Will the future of Eastern Mediterranean1 gas development continue to be driven by the export market or are the established gas markets, which already exist within the region, sufficient to sustain investment and new activity? With upstream players and infrastructure investors looking closely at opportunities in the region this is a particularly relevant question – especially in the face of globally weakened commodity prices and slashed capital expenditure budgets threatening investment in potential new large liquefaction projects and international export pipelines.
Competing infrastructure solutions, significant upstream discoveries and ongoing exploration campaigns: there is much activity in the East Med gas sector. Many recent headlines covering the region have focused on the multiple proposed projects that seek to export gas from the region with an eye on supplying the large markets in Europe – which sit tantalizingly close across the Mediterranean Sea.
However, the region is a significant consumer of gas in its own right – providing local opportunity to the upstream players seeking to turn gas discoveries into production projects, gas marketers considering where to place their gas, and banks and funds seeking entry via investment in regional gas infrastructure. When considered together with the present challenging investment climate and weakened global gas market; is gas export the only game in town, or is it time the Eastern Mediterranean started playing for keeps with its gas, looking inwards rather than outwards to support continued investment in its gas sector?
Mind the gap
Development of its giant Leviathan and Tamar fields has provided Israel with a surplus of gas, some of which is being exported to Jordan and Egypt, while Egypt – by far the largest producer in the region – has itself also returned to a situation of gas surplus, primarily as a result of the ramp up of production from the supergiant Zohr field. And gas discoveries offshore of Cyprus – together with well-documented ongoing exploration activity – have set that country on track to become a significant gas producer too.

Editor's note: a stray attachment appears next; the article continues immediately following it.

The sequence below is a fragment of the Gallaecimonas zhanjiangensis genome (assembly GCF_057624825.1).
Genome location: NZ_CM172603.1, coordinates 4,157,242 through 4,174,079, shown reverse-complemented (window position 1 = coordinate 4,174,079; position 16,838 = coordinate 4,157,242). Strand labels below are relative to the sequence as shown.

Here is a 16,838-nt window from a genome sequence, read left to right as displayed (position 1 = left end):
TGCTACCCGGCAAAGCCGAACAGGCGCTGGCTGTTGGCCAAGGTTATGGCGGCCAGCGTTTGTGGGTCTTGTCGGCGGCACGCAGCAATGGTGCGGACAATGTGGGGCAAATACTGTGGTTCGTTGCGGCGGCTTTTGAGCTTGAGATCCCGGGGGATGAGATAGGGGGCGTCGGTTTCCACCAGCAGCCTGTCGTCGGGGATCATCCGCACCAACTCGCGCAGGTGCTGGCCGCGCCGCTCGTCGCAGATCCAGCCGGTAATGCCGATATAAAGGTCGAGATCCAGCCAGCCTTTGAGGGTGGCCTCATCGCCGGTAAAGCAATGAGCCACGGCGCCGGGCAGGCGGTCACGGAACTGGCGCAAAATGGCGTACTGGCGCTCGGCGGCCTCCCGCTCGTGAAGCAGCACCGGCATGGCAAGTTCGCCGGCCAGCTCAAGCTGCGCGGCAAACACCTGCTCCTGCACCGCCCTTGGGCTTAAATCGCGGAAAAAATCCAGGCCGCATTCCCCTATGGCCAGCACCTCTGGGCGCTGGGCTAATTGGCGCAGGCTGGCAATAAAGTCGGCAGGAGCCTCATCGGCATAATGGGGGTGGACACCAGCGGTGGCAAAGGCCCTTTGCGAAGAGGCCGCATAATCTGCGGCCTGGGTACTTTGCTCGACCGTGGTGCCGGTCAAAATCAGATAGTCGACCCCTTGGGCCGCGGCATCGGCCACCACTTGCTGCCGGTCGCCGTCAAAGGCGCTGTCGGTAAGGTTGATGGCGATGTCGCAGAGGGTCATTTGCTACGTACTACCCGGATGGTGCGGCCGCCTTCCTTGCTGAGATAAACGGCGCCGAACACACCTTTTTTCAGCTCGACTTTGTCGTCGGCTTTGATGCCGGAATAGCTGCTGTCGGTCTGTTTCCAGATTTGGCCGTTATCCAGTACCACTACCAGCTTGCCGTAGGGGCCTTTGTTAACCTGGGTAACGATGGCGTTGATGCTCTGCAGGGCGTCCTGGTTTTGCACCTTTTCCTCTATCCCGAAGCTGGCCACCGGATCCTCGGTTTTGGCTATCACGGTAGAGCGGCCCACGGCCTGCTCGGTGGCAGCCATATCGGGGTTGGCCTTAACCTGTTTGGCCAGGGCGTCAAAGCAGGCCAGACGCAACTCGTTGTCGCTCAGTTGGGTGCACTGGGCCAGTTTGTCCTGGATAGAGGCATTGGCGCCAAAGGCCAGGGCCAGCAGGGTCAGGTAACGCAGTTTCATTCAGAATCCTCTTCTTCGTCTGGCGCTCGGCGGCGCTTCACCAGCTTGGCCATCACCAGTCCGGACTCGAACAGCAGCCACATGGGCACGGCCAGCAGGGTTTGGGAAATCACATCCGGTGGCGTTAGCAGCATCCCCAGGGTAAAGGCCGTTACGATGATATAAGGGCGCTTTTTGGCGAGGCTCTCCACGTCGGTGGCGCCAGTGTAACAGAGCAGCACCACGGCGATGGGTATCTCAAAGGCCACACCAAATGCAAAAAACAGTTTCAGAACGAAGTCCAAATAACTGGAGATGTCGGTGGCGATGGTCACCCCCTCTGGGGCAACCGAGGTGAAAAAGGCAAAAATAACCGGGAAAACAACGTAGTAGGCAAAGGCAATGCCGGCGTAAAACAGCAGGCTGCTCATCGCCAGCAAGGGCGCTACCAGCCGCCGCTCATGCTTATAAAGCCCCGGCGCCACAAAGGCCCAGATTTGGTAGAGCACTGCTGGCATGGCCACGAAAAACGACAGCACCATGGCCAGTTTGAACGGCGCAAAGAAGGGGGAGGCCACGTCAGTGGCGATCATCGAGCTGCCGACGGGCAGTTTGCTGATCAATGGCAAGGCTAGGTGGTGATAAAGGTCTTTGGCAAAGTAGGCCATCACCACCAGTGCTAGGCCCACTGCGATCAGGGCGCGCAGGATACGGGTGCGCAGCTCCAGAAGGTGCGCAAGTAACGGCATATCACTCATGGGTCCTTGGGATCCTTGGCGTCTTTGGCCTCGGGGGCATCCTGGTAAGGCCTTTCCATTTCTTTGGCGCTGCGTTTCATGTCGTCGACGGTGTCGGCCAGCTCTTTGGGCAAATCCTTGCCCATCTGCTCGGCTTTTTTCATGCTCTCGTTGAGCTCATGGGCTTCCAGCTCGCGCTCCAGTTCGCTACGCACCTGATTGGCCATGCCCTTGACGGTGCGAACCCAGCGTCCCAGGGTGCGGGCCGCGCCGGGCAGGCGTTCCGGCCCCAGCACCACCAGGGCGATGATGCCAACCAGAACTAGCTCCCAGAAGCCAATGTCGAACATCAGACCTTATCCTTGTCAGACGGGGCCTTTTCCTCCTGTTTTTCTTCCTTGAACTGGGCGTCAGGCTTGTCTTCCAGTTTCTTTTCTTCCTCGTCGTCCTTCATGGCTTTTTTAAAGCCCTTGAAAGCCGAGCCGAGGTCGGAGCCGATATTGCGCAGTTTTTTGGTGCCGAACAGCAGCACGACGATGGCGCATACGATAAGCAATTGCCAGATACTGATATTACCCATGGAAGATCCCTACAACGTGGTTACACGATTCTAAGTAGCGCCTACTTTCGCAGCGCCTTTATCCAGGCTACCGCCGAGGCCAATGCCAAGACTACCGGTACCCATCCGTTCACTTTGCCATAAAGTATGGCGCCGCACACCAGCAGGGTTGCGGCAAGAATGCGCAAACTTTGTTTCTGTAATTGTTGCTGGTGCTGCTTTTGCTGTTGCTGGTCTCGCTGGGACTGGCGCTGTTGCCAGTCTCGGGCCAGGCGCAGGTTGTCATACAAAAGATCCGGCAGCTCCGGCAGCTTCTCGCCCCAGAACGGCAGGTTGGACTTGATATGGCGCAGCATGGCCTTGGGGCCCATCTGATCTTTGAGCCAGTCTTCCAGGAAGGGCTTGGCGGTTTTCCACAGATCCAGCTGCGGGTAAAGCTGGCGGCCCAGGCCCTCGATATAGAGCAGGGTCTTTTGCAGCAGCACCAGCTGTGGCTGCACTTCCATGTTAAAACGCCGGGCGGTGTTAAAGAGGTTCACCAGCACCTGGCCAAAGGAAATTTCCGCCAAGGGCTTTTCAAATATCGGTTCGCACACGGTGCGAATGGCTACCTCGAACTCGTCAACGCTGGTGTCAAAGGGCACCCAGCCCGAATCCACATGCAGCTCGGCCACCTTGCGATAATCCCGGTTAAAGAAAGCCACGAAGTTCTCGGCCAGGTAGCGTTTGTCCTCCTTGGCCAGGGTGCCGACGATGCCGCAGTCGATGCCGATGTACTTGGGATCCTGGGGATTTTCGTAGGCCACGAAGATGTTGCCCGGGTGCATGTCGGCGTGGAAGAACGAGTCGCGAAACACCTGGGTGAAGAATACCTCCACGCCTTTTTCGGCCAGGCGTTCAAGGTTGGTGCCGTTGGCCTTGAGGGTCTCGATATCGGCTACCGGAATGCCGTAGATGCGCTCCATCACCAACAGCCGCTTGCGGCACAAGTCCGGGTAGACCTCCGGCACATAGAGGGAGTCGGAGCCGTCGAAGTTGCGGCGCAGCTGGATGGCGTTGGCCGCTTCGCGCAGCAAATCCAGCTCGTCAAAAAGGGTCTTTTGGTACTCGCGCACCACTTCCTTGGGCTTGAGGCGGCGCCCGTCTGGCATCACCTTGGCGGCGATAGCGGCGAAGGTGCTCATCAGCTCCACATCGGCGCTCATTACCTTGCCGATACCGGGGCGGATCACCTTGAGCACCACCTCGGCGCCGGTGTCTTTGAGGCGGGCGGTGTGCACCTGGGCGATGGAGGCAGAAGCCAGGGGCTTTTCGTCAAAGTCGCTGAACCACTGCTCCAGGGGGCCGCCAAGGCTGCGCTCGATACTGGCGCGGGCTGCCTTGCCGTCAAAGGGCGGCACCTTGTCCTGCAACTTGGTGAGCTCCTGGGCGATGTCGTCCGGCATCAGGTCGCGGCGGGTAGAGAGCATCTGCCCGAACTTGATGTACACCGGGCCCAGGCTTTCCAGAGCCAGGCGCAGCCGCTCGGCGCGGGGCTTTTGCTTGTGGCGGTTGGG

Gas demand in the region is dominated by Egypt, with significant future growth expected, and Israeli gas consumption is also expected to grow significantly in coming years as its indigenous gas resources replace liquid and solid fuels.
A forward-looking view of production from existing fields, and new and potential developments – compared with expected demand growth – suggests that the East Med is moving towards a gas deficit by the end of the present decade. The is shown in our long-term forecast for the region (see Figure 1)2. The exact timing of this deficit is uncertain, as it will depend on whether discoveries progress to development, and whether exploration, which is not shown here, can add further economic volumes.
Figure 1 East Med regional gas supply-demand balance (2020-2040)
Source: Demand - Gas Strategies analysis. LNG Export is the capacity of existing liquefaction facilities (Idku and Damietta). Supply - Gas Strategies analysis of Rystad UCube data
And yet, with global gas prices currently languishing at decade-long lows and the global LNG market expected to remain long throughout most of the 2020s, the focus from developers of new projects continues to be on exporting gas out of the region rather than its utilisation within the East Med itself.
Currently, the only export route is via the LNG export terminals in Egypt. However, cargo output from the Idku terminal has been restricted due to the low prices prevailing in export markets – a price environment that may also lead to a delay in the planned June restart of the idled Damietta plant. Multiple greenfield LNG export projects have been proposed, including in Cyprus, which recently fast-tracked permits for an LNG import project (reinforcing the need for gas in the region). And the largest proposed pipeline projects will either link gas fields to existing LNG plants or directly transport molecules out of the region to Europe (Figure 2).
Figure 2 Existing and proposed gas infrastructure
Source: Gas Strategies additions to Entsog base infrastructure map : ENTSOG TP [17-04-2020] https://transparency.entsog.eu/, Pipeline capacities : Med Reg